One day back in the far-off ’80s, a TV news crew approached me in the street. They had a question about some political dust-up in Ottawa, of which I knew nothing until a microphone was planted in my face. I was just another random young dude to them, but I took the question as a challenge. Although completely uninformed, I cooked up an opinion on the spot and spoke confidently without the usual verbal Pollyfilla (“um,” “you know,” and so on).

I caught myself on the news later. I was surprised how convincing I sounded, even though I was talking out of another part of my anatomy. My employer at the time happened to witness this questionable clip, and promoted me from the factory floor to the office.

Cut to the recent past. My partner and I were sitting in a café at Shawnigan Lake, when a TV news crew stumbled through the door and buttonholed patrons about a local act of eco-vandalism at a nearby development project. We calmly explained that we weren’t from the area, and that we didn’t have enough background to offer an informed opinion. Even after we politely refused, the news crew assured us — in so many words — that any response was fine by them.

The inference seemed to be that plenty of people appear on TV without a clue what they’re talking about (as in CBC’s “Talking To Americans” special, in which comic Rick Mercer received eager, affirmative responses from selected pedestrians to questions like, “should President Bush bomb the West Edmonton Mall?”).

We live in a time of instant opinions and ready-made talking points. Rarely do you see a politician, pundit, policy wonk or academic qualify their position or concede a point if it means a loss of mindshare. From the sky box to the bar stool, from the executive suite to the streets, we’re expected to come down on this or that side.

The opinion pages and hotline radio shows are full of bloviating blowhards with definitive answers on everything from global warming to the true meaning of Christmas. Public relation firms counsel big-name clients how to speak with conviction without saying anything of substance. Religious figures have their walled enclaves of belief, and it’s career suicide for them to express any personal doubts about their SkyGod or prophet of choice.

Carefully worded conviction often wins brownie points, as it did with my employer at the time of my TV interview. So there is little space in our culture for people who know what they don’t know and are willing to confess it. You don’t see agnostics going from door to door, asking to share their personal uncertainty about a supreme being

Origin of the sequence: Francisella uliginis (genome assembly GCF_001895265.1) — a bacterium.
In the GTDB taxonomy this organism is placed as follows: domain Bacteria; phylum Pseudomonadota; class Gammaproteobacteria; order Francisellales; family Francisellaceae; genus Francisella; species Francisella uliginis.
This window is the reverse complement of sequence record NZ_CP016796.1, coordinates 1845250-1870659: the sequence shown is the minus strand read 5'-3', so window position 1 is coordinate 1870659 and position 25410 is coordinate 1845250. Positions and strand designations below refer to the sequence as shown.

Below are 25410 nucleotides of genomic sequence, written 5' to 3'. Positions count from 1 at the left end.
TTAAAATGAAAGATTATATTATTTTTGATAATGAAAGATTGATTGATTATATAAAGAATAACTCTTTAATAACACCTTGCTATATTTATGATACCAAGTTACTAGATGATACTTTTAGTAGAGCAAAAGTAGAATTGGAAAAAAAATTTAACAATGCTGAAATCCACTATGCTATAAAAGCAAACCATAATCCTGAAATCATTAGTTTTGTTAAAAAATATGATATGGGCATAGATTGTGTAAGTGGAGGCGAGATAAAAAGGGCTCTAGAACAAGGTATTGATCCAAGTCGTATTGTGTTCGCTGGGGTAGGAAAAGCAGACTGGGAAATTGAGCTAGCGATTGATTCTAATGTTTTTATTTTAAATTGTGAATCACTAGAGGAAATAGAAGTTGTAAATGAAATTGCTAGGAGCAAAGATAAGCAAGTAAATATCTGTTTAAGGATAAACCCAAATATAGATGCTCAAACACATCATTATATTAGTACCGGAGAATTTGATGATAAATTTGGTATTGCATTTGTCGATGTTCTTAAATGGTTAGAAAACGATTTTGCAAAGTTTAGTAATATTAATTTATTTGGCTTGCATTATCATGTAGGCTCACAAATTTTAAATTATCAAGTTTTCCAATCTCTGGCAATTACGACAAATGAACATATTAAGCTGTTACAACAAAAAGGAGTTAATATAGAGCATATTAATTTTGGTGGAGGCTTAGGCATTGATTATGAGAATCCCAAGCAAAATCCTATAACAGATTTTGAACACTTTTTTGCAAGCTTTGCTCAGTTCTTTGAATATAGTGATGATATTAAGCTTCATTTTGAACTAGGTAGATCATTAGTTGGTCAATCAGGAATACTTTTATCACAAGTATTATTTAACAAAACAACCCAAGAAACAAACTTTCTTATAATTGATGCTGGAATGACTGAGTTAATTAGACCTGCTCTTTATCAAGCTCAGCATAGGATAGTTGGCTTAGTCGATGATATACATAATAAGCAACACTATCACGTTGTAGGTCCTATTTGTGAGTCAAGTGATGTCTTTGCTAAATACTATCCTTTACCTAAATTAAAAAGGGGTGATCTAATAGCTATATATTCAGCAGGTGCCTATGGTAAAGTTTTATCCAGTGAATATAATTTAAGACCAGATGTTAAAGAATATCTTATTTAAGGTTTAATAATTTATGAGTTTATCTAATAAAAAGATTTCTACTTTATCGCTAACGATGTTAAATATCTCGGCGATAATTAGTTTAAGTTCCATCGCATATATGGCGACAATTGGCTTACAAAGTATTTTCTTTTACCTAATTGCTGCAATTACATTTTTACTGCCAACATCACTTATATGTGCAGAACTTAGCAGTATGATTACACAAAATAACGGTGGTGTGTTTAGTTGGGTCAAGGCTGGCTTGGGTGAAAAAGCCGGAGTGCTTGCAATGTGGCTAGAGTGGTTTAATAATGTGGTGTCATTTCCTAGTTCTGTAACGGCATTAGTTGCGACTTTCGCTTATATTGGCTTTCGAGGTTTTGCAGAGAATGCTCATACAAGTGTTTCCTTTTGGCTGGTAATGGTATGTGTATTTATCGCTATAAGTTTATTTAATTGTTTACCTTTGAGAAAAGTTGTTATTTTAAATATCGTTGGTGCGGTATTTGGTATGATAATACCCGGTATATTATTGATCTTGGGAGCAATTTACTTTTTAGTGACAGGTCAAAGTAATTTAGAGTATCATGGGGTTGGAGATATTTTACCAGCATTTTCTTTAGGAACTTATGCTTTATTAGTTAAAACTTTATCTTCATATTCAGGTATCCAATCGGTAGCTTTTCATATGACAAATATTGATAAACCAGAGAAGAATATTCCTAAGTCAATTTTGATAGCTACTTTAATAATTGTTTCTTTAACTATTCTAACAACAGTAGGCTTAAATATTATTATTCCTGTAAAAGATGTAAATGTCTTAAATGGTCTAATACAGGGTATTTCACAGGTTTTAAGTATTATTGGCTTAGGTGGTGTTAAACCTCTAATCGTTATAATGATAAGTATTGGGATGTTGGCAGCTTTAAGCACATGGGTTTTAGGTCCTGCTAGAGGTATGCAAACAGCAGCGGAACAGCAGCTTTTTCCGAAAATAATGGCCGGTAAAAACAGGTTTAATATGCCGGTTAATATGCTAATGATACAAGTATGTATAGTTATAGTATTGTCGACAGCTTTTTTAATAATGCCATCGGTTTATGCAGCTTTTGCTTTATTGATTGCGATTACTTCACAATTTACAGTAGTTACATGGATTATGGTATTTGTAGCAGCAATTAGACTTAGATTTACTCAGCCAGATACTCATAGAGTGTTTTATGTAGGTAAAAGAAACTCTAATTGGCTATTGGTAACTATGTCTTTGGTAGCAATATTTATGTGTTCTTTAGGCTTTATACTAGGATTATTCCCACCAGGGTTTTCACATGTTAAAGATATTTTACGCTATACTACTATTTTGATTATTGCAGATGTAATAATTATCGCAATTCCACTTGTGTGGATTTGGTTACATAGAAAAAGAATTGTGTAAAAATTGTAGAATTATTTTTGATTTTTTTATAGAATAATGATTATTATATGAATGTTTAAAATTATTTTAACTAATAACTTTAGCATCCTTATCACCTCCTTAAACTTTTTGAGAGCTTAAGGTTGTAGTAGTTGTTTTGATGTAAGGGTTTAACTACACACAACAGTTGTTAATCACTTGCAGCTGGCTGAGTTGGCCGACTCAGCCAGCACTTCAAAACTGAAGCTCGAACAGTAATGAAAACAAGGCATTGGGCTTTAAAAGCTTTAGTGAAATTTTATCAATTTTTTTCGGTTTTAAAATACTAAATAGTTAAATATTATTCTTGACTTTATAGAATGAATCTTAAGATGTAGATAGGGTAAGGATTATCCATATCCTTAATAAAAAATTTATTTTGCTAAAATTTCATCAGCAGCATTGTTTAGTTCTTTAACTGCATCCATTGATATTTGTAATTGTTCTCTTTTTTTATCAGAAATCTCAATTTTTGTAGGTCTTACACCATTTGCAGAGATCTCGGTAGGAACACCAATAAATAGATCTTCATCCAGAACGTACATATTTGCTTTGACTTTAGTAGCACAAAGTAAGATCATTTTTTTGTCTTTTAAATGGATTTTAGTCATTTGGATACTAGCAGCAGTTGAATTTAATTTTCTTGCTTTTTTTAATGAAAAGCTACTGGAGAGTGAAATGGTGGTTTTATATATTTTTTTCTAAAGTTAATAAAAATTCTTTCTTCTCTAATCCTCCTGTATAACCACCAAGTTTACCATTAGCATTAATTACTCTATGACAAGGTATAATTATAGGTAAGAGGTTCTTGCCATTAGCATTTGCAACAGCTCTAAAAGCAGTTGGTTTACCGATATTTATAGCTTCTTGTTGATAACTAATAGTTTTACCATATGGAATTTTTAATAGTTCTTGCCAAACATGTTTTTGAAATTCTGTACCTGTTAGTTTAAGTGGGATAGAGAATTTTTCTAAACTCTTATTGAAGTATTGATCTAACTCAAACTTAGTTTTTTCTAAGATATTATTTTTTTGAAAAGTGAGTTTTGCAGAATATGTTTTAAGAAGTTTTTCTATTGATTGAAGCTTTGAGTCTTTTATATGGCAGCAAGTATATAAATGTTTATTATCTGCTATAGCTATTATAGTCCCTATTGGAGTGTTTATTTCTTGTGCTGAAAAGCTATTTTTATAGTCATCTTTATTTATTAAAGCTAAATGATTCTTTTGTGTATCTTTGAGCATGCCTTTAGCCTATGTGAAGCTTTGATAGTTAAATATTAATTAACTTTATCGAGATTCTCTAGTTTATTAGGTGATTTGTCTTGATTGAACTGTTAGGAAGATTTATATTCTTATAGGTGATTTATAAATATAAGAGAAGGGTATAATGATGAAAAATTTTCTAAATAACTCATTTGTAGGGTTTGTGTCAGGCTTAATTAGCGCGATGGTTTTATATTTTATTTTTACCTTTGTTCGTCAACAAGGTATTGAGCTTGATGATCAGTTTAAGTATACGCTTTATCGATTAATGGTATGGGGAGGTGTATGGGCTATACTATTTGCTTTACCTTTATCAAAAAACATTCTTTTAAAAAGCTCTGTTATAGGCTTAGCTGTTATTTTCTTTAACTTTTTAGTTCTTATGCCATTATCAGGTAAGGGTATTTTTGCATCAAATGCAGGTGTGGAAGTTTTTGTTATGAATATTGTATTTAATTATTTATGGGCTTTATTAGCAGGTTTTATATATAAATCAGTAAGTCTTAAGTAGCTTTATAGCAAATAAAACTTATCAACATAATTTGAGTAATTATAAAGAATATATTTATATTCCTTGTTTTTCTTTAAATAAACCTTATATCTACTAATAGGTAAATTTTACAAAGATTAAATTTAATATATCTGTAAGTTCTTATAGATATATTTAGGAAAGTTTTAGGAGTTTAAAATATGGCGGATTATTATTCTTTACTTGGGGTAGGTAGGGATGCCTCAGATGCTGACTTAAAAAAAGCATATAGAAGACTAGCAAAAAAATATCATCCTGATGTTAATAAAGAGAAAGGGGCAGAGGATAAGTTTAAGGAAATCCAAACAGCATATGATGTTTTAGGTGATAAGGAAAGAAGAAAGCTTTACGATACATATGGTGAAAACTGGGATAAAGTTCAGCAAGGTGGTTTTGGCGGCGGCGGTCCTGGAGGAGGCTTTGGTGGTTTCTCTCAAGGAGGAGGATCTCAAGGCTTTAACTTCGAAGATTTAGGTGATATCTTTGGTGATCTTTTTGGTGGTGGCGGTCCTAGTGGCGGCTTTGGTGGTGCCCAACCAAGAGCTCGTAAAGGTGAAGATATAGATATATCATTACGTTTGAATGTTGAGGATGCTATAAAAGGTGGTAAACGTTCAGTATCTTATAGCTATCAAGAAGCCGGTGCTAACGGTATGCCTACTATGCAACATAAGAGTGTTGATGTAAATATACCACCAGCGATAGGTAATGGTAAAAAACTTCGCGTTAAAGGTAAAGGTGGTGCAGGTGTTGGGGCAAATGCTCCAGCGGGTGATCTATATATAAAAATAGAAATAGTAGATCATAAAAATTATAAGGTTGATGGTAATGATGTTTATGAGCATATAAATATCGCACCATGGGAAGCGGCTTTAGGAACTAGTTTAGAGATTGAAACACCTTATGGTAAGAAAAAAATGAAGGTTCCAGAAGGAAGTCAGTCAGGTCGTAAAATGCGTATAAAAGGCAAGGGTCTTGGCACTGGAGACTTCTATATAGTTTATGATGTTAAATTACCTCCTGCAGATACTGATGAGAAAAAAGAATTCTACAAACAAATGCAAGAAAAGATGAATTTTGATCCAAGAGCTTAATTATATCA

The Romantic era poet John Keats defined “negative capability” as the skill “of being in uncertainties, mysteries, doubts, without any irritable reaching after fact and reason.” That’s not just some obscure piece of lit-crit wankery. It’s timeless advice for anyone who slags doubt as certitude’s slacker kid brother. Let’s not forget that the three greatest ideas of the twentieth century  – Relativity, The Uncertainty Principle and Godel’s Theorem – all rested on demonstrating the limits of our perspectives.

As anyone knows who watches television talent shows, absolute conviction has been spot-welded to the pop psychology blandishments of the self-esteem industry. Too much doubt can be crippling, of course. No one wants to suffer from self-defeating bouts of Hamlet-like dithering. That’s why I think of certainty as being like arsenic: in small amounts it’s a stimulant, but in large amounts it’s a deadly poison.

This isn’t just about self-doubt, but doubt in general. In a recent talk at SFU Harbour Centre, journalist Andrew Nikiforuk expressed his irritation that he had been uncritically quoting experts all his working life — until his discovery of a spate of meta-analysis suggesting a wide range of professional expertise over the years, from medicine to energy policy, has rested on flawed and fudged studies.

Aristotelian logic is built on the binary option of “A” or “Not A”, with nothing in between. In contrast, the American author and philosopher Robert Anton Wilson insisted the most important word in the English language hails from Aristotle’s excluded middle: “maybe.” At the very least, our cultural gatekeepers should take a cue from fuzzy logic and learn to occasionally say those three little words that men in particular find so hard to say: I don’t know.